Total Pageviews

Monday, May 27, 2019

Gloom ~ Turkeys ~ Bruiser ~ Dude ~ Memorial Day Video ~ My Military Family & Friends ~ Picture of the Day ~ 1960 Strongest Earthquake In Recorded History ~ EASY Apple Puff Pastry Pies ~ Andy Nantz ~ Tucker/State Farm Tent ~ Sunset ~ Deer ~ Memorial Day

Good 51º scattered clouds morning.

Yesterday started gloomy and drizzly on and off in the morning.....

We stayed cloudy and temps in the 50ºs and 60ºs. While my friend Vivia in Brooklyn NY said there temp felt like 90º, and it was 87º. We got some sun and it ended up being a really nice comfortable day.
Turkeys were out and showing off.....

Bruiser took a long walk down into the pasture.......

Dude was laying in the wet grass!!!! ????

Later we warmed to 69º,

This short video is about Memorial Day and Freedom Isn't Free. Wonderfully done. Thanks Rich Steinhurst (LASD ret) and Dewayne Preimsberger (LASD ret) for sharing..... (keep your Kleenex close!)
Thank you to "my Marines"... Jerry, Brian, and my Italian son Alex Corsaro for their service to our country!
Jerry was not only a Marine, but he also served in the California National Guard. (yes, cigar and all!)

Thank you to my Daddy for his US Navy service in WWI, to my brothers-in-law, Bill Plumbridge & Joe Mueller, for their Navy and Army service, to my nephews Bob & Jim Plumbridge for their Navy service and my friends.... Andy Nantz, Greg Lundell, Jim Harper, Dale Yellin, Joe Kirk, Dan Patz, Jon Austin, Terry Bonyea, Mike Centofante, Don Davies, Sally Harwell, Lynn Helbing, Moon Mullen, Mel Nix, Spike Dammer, Ben Hunt, Rod Johnson, Gabe Ramirez, Ron Wisberger, Lynn Crowell, George Hill, Norm Spencer, Gar Austin, Bill Patterson, Moon Mullin, Jim Pierce, and our Rogue Valley Marine Corps League members. Thank you all!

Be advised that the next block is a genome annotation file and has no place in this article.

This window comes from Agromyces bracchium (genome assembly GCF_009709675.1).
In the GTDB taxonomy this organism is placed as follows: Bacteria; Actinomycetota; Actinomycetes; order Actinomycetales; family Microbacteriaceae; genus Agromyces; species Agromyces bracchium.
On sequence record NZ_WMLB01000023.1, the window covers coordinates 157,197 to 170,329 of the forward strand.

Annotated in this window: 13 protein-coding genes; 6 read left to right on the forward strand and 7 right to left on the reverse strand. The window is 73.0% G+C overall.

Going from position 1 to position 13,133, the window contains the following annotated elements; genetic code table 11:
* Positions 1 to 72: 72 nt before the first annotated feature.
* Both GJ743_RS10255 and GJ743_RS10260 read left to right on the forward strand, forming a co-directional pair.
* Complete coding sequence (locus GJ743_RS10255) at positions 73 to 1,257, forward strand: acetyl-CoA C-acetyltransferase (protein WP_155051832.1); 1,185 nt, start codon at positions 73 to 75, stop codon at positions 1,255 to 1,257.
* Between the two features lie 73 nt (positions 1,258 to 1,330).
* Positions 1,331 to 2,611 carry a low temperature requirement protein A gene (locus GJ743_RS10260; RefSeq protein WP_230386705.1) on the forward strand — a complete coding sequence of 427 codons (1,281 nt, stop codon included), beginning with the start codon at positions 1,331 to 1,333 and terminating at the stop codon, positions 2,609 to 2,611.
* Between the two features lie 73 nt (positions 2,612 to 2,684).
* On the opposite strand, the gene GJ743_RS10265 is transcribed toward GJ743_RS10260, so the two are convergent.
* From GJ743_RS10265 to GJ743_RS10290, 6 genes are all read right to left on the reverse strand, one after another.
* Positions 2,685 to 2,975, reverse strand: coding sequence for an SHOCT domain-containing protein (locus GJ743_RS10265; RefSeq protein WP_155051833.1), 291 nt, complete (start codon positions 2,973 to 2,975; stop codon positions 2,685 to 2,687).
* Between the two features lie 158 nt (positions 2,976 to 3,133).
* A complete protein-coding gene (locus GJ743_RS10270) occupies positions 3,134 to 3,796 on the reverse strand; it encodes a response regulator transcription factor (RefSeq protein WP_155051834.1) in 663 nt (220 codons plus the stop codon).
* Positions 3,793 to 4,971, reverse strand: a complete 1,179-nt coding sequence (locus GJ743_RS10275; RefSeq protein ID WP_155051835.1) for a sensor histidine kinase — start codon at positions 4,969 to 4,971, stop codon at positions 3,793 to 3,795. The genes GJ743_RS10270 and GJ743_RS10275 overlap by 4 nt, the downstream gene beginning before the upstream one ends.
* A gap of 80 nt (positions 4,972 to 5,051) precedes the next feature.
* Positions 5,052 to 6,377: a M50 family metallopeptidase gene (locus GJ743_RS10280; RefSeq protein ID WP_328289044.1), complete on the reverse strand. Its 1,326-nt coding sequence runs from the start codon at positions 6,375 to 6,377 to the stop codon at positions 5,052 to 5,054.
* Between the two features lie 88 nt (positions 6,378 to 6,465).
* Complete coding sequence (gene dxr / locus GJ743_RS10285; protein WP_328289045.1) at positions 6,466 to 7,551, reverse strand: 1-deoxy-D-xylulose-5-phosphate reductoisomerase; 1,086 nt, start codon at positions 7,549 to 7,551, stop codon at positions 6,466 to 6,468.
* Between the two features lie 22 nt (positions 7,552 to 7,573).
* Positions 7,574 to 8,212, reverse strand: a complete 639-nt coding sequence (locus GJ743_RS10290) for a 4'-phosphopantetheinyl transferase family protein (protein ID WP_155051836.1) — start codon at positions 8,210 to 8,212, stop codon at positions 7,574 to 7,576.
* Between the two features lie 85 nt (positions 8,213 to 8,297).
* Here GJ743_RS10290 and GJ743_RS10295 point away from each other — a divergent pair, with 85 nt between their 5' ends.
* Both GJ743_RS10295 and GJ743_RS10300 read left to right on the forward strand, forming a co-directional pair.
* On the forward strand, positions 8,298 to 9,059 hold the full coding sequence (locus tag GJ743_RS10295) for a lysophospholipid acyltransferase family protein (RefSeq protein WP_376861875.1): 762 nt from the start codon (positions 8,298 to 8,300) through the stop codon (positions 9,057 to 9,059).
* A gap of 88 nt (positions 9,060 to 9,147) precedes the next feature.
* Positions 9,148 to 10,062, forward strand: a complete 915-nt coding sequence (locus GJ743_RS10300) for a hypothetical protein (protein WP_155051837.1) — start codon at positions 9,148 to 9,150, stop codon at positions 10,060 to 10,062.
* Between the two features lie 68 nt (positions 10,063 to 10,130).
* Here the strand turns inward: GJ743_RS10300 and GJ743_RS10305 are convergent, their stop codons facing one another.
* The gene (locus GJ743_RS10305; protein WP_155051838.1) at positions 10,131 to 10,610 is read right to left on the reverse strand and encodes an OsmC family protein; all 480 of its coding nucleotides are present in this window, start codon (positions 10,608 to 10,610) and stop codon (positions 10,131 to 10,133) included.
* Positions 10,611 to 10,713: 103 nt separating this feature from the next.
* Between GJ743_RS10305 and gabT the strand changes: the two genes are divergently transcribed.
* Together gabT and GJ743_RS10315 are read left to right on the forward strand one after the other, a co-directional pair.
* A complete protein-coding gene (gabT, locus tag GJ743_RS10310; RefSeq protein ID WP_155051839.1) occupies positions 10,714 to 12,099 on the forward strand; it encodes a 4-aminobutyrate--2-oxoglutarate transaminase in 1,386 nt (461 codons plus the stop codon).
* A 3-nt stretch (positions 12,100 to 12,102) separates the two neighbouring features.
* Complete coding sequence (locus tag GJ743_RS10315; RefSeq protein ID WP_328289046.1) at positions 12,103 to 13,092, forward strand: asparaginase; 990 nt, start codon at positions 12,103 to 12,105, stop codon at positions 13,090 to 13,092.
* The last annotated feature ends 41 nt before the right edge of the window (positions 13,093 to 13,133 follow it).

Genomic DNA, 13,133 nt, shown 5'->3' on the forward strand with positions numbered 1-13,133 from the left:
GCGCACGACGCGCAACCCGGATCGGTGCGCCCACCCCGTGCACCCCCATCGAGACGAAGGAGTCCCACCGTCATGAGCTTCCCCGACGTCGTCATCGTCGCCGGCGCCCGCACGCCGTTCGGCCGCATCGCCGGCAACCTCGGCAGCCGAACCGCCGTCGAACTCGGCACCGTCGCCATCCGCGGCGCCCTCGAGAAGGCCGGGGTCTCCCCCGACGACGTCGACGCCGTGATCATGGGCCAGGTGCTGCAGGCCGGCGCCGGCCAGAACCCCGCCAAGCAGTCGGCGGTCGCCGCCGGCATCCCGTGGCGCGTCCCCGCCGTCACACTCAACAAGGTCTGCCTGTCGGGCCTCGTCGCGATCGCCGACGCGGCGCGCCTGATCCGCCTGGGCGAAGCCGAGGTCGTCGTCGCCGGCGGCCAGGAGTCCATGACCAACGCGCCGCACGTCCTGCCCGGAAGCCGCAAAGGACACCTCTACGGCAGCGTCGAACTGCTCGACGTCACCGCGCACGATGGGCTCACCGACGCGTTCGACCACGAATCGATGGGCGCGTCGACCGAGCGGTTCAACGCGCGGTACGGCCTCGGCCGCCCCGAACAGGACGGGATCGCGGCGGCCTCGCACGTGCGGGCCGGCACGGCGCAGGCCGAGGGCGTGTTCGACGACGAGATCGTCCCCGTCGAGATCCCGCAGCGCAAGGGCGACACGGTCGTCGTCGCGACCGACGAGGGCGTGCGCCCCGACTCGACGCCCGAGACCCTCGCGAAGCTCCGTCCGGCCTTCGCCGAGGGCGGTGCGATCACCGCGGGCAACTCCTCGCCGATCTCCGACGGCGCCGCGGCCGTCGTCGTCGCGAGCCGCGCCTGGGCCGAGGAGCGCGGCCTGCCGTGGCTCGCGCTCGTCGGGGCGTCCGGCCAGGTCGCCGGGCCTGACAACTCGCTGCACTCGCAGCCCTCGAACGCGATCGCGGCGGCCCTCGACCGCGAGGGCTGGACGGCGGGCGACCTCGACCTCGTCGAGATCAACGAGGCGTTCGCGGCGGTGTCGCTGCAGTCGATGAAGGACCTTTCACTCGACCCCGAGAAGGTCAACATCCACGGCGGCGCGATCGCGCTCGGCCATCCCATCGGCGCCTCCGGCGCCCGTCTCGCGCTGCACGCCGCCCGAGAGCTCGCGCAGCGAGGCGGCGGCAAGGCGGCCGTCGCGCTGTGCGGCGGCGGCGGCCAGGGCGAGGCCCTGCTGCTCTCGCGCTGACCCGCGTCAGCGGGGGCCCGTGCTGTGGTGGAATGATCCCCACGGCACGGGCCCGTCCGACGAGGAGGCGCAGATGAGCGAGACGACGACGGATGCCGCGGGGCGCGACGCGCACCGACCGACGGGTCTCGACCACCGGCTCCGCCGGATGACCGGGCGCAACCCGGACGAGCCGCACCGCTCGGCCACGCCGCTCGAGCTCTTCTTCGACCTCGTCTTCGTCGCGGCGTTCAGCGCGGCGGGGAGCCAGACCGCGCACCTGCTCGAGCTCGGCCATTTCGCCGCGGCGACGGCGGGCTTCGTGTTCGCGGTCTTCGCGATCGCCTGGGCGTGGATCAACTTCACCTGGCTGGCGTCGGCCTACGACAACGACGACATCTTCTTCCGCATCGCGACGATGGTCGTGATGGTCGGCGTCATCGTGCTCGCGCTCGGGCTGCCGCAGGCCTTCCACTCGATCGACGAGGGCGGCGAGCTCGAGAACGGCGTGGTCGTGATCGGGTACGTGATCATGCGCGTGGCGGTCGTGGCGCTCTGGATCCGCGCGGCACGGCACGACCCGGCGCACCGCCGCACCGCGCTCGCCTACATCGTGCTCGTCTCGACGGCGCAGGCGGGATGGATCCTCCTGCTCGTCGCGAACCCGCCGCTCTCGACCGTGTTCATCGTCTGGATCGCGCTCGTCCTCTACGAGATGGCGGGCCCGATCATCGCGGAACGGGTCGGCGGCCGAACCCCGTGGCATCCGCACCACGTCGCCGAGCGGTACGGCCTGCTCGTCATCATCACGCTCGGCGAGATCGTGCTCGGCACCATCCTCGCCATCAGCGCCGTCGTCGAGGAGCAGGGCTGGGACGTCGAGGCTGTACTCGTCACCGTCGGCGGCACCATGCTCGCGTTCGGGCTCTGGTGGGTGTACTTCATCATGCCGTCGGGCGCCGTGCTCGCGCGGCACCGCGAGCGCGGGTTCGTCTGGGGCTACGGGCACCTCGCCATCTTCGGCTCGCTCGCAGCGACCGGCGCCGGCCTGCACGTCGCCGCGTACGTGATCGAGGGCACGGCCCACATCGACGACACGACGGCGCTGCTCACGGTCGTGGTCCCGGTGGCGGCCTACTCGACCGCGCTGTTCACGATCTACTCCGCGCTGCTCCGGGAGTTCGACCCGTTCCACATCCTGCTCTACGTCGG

Picture of the Day ... super odd buildings...this is a habitat house in Canada...

Habitat 67 is a model community and housing complex in Montreal, Canada, designed by Israeli–Canadian architect Moshe Safdie. It comprises 354 identical, prefabricated concrete forms arranged in various combinations, reaching up to 12 stories in height. Together these units create 146 residences of varying sizes and configurations, each formed from one to eight linked concrete units. The complex originally contained 158 apartments but several apartments have since been joined to create larger units, reducing the total number. Each unit is connected to at least one private terrace, which can range from approximately 225 to 1,000 sq ft.
Interesting about the 1960 Chile earthquake...

On May 22, 1960, the most powerful earthquake in recorded history—magnitude 9.5—struck southern Chile. The rupture zone stretched almost 621 miles along the country’s coast. The event was named after the city most affected by the quake, Valdivia. 

The Valdivia earthquake left 2 million people homeless, injured at least 3,000, and killed approximately 1,655. The tremor caused localised tsunamis that severely battered the Chilean coast, with waves up to 82 ft. The main tsunami raced across the Pacific Ocean and devastated Hilo, Hawaii. Waves as high as 35 ft were recorded 6,200 miles from the epicenter, and as far away as Japan and the Philippines.